Apparently the New York City Police Department has an Accident Investigation Squad slated with investigating all manner of traffic accidents, both fatal and nonfatal.  That’s great.  The problem is there are only 20 people in the Squad.  Slightly less great.  And those 20 people, last year, were meant to investigate all 3,000 nonfatal accidents that occurred in the city last year.  Significantly less great.  In reality they really only investigate when a victim is considered likely to die.  So I guess if I got hit but it wasn’t life-threatening the angry man would get away scot-free? Hrm.  Also, “I didn’t see her” is a credible excuse in New York state. (I am left to wonder whether “I didn’t see the prissy bitch” would also fall under this theme.) According to Streetsblog.org, in many cases when drivers hit a pedestrian or cyclist and flee the scene, no charges are ever brought against them.  Not even a charge of leaving the scene of the crime.  I mean, I have never hit a person before but I have hit a squirrel and I noticed.  There was a bump.  I am unclear as to how you can hit a person and not realize you have hit something.  If I felt a person-sized bump under my tires I would immediately stop driving, pull over, try to keep myself from pissing my pants, and walk over to see what it was, hoping against hope that it was a garbage bag or a rolled up carpet, discarded on the side of the road.  In the case of Roxana Buta, a young woman whose death is highlighted in the aforementioned NY Times article, the driver of the DOT dump truck that killed her (and left the scene, it was all caught on video) was identified and, as of yet, no charges have been brought against him.  If past cases are any indication, charges will never be brought.  Now this is not to say that the knowledge of having killed someone isn’t punishment enough.  It isn’t to say that this man doesn’t feel remorse.  It clearly wasn’t intentional.  He couldn’t have known she would be there.  Maybe he really didn’t see her.  What I am trying to say is that, in my initial breakdown of my experience, I was wrong, the law is not on my side.  Apparently, as so often is the case, the onus to protect oneself lies in the hands of the party least able to do so.  Up against a car I am no match.  Up against a car driven by a man with an anger-management problem and a clear ax to grind, I am even less of one.  If he had hit me, I would have gone down in his memory as the prissy bitch who got in the way of the progress of his day.  And by the way, I am by no stretch of the imagination prissy.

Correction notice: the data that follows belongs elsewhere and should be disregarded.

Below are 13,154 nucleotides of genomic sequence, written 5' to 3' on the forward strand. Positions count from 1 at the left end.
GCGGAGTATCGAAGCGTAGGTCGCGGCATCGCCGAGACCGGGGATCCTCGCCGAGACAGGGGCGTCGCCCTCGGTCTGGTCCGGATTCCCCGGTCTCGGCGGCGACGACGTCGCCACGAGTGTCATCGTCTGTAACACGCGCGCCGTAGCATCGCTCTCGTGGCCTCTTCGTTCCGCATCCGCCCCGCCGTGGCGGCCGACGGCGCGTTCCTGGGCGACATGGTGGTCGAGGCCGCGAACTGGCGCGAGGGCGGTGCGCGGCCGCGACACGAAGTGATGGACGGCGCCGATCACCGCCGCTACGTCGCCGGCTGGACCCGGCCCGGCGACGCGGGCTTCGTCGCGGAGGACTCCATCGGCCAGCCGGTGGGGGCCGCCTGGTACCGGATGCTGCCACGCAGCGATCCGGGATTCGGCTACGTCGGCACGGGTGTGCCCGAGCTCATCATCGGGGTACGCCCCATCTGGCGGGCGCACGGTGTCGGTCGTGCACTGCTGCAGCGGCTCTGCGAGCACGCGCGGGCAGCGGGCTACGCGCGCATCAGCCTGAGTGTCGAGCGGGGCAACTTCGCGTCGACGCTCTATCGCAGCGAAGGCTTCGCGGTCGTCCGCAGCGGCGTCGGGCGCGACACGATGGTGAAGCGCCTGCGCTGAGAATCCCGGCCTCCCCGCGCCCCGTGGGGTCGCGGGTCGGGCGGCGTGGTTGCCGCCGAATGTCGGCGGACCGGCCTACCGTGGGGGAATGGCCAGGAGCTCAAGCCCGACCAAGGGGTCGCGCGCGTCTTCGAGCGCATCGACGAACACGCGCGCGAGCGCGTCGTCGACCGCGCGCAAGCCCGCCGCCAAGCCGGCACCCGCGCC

*And yes, if you are wondering, I was still running at this point in the thought-process and was probably about 1/2 mile into the park loop.  I was also, completely absurdly, imagining what would happen if he was really angry and chased me down in the park and punched me really hard in the face, breaking my cheek bone and maybe even my jaw.  Then I would have a black eye and I would have to get a wire in my face and it would be terrible.  How would I work?  How would I finish my thesis?  And this, ladies and gentlemen, is how the mind of Rebekah works.